Millennium Post

Artistes to teach, not perform

Artistes to teach,  not perform
India Habitat Centre in collaboration with SIET and SAKSHI is organising Sound Of Music – a workshop. It will be an introduction to musical instruments of India. Recognition, cognition and appreciation of instrumental music with eminent and world acclaimed musicians is a rare chance that one gets. The program aims to create awareness and to bring back the charisma of Indian classical music among the educated, urban middle class youth, who know very little about the depths and intricacies of Indian Classical Music or the instruments used therein. The artistes too need a broader visibility and deserve to be acclaimed by the many that have not had an easy opportunity to enjoy such arts.

One can learn about wind instruments like flute, shehnai, nagaswaram, clarionet, saxophone, plucked string instruments like sitar, santoor, sarangi, sarod; bowed instruments like violin, dilruba, esraj, cello;  and percussion instruments such as drums, tabla, manjira and many more. What more, one gets to learn from eminent people like Sudeep Rai, Shakeel Ahmed, Pt. Ajay Prasanna, Ghulam Ali,  Ustad Rafiuddin Sabri, Anees Ahmed, Ustad Aleem Khan, Chandrima Majumdar and Abhay Rustum Sopori. Quite a number of names, aren’t they? Well, they aren’t just names but people who excel in their fields.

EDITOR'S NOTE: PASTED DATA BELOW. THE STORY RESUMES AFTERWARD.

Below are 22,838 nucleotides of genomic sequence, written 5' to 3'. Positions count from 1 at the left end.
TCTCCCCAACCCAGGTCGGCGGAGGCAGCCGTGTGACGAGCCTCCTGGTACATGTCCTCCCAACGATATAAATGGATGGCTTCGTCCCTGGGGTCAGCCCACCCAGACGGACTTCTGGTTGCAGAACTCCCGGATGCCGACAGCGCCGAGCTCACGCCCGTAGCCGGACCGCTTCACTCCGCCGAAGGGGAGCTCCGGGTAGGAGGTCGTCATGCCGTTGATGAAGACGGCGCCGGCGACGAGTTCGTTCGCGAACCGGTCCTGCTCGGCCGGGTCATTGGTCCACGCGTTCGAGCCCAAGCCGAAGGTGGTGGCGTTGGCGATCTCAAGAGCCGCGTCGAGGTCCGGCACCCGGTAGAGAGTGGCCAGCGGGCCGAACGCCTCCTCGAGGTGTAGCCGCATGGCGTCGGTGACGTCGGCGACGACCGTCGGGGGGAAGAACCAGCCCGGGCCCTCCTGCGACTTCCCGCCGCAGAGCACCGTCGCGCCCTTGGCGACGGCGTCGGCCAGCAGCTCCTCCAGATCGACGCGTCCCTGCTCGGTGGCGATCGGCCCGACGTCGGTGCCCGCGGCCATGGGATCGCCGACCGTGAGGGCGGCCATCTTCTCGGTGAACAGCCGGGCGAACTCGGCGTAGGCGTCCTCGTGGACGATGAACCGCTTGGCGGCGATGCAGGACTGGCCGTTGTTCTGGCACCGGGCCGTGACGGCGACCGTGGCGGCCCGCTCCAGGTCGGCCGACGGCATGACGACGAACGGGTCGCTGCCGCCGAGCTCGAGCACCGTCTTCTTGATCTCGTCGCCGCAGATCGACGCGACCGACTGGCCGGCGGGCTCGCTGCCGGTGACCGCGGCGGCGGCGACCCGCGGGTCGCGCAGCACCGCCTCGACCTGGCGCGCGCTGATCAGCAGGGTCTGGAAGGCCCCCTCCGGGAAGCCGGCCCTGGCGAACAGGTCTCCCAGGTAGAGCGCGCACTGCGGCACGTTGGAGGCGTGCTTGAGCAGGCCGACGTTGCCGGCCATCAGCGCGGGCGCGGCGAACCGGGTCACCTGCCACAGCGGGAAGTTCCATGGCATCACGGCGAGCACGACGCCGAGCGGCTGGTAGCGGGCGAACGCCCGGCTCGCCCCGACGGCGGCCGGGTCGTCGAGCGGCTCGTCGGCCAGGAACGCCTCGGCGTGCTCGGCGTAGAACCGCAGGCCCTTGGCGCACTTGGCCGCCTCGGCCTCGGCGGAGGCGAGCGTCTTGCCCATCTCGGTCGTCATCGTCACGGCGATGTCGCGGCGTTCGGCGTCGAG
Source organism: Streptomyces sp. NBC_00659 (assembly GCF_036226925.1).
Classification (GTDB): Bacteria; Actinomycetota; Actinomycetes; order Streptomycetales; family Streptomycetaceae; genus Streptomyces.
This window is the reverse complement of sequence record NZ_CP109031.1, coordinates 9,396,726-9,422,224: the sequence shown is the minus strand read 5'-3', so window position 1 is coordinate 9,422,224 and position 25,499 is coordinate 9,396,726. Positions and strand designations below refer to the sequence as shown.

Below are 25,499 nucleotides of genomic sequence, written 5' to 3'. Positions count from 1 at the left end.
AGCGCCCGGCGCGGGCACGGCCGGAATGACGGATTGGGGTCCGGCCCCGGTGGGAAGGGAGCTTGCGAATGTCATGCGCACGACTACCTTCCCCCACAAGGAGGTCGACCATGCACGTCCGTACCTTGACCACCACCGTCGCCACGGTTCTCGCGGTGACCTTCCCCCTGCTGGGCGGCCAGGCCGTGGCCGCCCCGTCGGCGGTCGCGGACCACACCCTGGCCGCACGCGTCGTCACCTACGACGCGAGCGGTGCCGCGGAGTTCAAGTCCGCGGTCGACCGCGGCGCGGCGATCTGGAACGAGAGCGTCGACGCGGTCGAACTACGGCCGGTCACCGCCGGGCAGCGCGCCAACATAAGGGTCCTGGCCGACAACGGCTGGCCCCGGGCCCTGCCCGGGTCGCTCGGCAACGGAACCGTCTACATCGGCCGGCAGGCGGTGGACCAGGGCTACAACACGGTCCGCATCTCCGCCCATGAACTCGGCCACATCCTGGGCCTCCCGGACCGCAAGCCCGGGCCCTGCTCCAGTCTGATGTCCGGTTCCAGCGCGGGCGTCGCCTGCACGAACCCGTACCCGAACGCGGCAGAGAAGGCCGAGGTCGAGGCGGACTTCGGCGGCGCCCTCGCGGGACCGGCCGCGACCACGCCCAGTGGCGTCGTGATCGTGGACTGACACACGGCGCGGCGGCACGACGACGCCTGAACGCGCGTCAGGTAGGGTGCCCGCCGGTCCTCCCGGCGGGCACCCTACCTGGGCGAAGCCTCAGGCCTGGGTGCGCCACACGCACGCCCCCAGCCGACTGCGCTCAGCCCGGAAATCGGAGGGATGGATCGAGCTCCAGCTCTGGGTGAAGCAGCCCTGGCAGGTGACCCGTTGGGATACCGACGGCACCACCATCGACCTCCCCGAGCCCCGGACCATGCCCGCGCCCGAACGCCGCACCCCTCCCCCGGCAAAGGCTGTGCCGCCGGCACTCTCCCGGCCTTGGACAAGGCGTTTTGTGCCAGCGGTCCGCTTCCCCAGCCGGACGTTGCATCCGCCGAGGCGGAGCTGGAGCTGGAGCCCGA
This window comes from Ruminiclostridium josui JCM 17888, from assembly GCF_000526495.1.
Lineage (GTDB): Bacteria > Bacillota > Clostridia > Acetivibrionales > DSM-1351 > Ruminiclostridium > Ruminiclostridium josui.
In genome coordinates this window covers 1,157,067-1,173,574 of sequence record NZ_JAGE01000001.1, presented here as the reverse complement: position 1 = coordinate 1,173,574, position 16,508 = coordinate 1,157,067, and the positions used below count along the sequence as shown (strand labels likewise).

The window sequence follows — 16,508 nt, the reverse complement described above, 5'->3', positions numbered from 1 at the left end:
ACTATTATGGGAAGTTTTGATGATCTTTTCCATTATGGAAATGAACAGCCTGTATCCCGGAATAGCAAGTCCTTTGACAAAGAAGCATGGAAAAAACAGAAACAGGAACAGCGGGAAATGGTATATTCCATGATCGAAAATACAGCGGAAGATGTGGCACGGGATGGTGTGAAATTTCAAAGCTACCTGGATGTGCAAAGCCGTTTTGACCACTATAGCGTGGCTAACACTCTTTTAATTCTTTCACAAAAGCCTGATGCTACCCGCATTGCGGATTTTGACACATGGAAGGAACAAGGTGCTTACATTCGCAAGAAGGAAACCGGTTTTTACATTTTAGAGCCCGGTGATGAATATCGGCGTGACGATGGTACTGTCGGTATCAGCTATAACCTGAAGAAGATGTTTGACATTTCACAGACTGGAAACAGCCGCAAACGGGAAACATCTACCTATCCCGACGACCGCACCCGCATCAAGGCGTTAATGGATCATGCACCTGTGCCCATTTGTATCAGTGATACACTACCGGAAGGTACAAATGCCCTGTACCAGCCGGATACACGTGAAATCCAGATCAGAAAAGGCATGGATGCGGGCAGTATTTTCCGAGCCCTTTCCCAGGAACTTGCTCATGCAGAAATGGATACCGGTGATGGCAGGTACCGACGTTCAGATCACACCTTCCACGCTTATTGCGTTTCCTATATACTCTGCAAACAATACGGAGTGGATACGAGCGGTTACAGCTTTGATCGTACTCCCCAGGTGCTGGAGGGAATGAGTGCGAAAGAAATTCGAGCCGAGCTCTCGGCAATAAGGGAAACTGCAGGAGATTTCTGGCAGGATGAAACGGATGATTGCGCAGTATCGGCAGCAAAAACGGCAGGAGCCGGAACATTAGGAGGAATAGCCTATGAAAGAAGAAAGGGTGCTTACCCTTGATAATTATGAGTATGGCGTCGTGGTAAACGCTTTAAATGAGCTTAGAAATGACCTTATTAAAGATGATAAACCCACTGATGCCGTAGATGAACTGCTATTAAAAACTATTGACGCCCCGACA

Rai is one of the leading instrumentalist of India a disciple of sitar maestro Padmabhushan Pt. Debu Chaudhuri, He has been acknowledged by connoisseurs as a worthy successor to his Guru’s tradition. Rai’s style resonates with maturity that is far beyond his years. In an era where fusion and new age music dominate the current Indian music scenario, Ahmed, is a rare performer who continues to excel and please the connoisseur with his impeccably rendered  traditional puritan raga based gayaki. Born and brought up in a traditional musical, gharana family of Delhi, Ahmed was immersed in the musical arts from his birth and is the beneficiary of gurus who hail from the Delhi gharana and are the repository of centuries of grooming, training and research in the journey of Hindustani classical music whose origin is believed to be from the Samvedas. Ajay Prasanna hails from a family of classical musicians.

He received his training in flute from his father- Guru Pt. Bholanath Prasanna from the Banaras Gharana, who is also the Guru of Pt. Hari Prasad Chaurasia. Prasanna started his training in Indian classical music at a tender age of 3 years, by simply observing his father play the flute and teach his students. A rare combination of innovator and traditionalist, Prasanna is currently a top grade classical artiste at the All India Radio, the national broadcaster. Sonipat Agra Gharana (Sarangi) Ghulam Ali is the doyan and torchbear of Agra Sonipat Gharana which has perfected Sarangi playing.

Ghulam Ali is the son of the celebrated Musician Ustad Tajuddin Khan Sahab. He learnt to play the Sarangi from Ustad Wazir Hussain Khan of Sonipat-Agra Gharana, where he also learnt the gayaki of Agra gharana. We can go on telling you about these artistes, but we cannot teach you what they’d do when you go and meet them!

When and Where: 23 June to 26 June 2014 at Amaltas Auditorium,
30 June 2014 at Stein Auditorium in the Indian Habitat Centre from 6.30 pm - 8.30 pm
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